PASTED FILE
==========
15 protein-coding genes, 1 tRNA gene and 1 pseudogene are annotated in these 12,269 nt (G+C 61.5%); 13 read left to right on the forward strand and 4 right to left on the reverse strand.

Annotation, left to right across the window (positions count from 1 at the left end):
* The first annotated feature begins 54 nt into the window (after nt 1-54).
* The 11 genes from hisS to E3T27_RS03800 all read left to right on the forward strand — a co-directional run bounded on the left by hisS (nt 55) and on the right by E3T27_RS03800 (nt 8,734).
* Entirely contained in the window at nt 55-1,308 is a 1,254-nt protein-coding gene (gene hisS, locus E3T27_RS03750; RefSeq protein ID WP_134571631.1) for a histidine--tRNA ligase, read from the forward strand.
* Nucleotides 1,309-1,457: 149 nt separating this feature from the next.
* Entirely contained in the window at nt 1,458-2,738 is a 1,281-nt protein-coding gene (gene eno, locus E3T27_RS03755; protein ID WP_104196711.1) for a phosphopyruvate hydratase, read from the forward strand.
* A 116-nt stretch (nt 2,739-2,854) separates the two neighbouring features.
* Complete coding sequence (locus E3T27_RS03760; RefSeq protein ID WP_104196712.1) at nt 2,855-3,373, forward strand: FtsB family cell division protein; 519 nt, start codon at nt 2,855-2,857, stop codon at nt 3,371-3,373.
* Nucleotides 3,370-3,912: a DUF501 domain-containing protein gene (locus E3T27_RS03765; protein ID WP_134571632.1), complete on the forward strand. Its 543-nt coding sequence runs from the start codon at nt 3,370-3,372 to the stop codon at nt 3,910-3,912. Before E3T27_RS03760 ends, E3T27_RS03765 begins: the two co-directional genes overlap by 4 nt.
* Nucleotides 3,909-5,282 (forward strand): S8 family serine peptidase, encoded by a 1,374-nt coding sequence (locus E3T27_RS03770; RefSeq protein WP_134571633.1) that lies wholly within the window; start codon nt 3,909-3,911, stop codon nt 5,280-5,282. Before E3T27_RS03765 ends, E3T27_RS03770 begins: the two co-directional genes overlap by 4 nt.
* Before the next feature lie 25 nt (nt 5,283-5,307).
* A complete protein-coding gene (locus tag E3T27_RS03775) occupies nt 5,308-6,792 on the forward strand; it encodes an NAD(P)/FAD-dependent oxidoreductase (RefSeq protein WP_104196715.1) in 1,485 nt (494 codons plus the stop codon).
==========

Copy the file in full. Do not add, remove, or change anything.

15 protein-coding genes, 1 tRNA gene and 1 pseudogene are annotated in these 12,269 nt (G+C 61.5%); 13 read left to right on the forward strand and 4 right to left on the reverse strand.

Annotation, left to right across the window (positions count from 1 at the left end):
* The first annotated feature begins 54 nt into the window (after nt 1-54).
* The 11 genes from hisS to E3T27_RS03800 all read left to right on the forward strand — a co-directional run bounded on the left by hisS (nt 55) and on the right by E3T27_RS03800 (nt 8,734).
* Entirely contained in the window at nt 55-1,308 is a 1,254-nt protein-coding gene (gene hisS, locus E3T27_RS03750; RefSeq protein ID WP_134571631.1) for a histidine--tRNA ligase, read from the forward strand.
* Nucleotides 1,309-1,457: 149 nt separating this feature from the next.
* Entirely contained in the window at nt 1,458-2,738 is a 1,281-nt protein-coding gene (gene eno, locus E3T27_RS03755; protein ID WP_104196711.1) for a phosphopyruvate hydratase, read from the forward strand.
* A 116-nt stretch (nt 2,739-2,854) separates the two neighbouring features.
* Complete coding sequence (locus E3T27_RS03760; RefSeq protein ID WP_104196712.1) at nt 2,855-3,373, forward strand: FtsB family cell division protein; 519 nt, start codon at nt 2,855-2,857, stop codon at nt 3,371-3,373.
* Nucleotides 3,370-3,912: a DUF501 domain-containing protein gene (locus E3T27_RS03765; protein ID WP_134571632.1), complete on the forward strand. Its 543-nt coding sequence runs from the start codon at nt 3,370-3,372 to the stop codon at nt 3,910-3,912. Before E3T27_RS03760 ends, E3T27_RS03765 begins: the two co-directional genes overlap by 4 nt.
* Nucleotides 3,909-5,282 (forward strand): S8 family serine peptidase, encoded by a 1,374-nt coding sequence (locus E3T27_RS03770; RefSeq protein WP_134571633.1) that lies wholly within the window; start codon nt 3,909-3,911, stop codon nt 5,280-5,282. Before E3T27_RS03765 ends, E3T27_RS03770 begins: the two co-directional genes overlap by 4 nt.
* Before the next feature lie 25 nt (nt 5,283-5,307).
* A complete protein-coding gene (locus tag E3T27_RS03775) occupies nt 5,308-6,792 on the forward strand; it encodes an NAD(P)/FAD-dependent oxidoreductase (RefSeq protein WP_104196715.1) in 1,485 nt (494 codons plus the stop codon).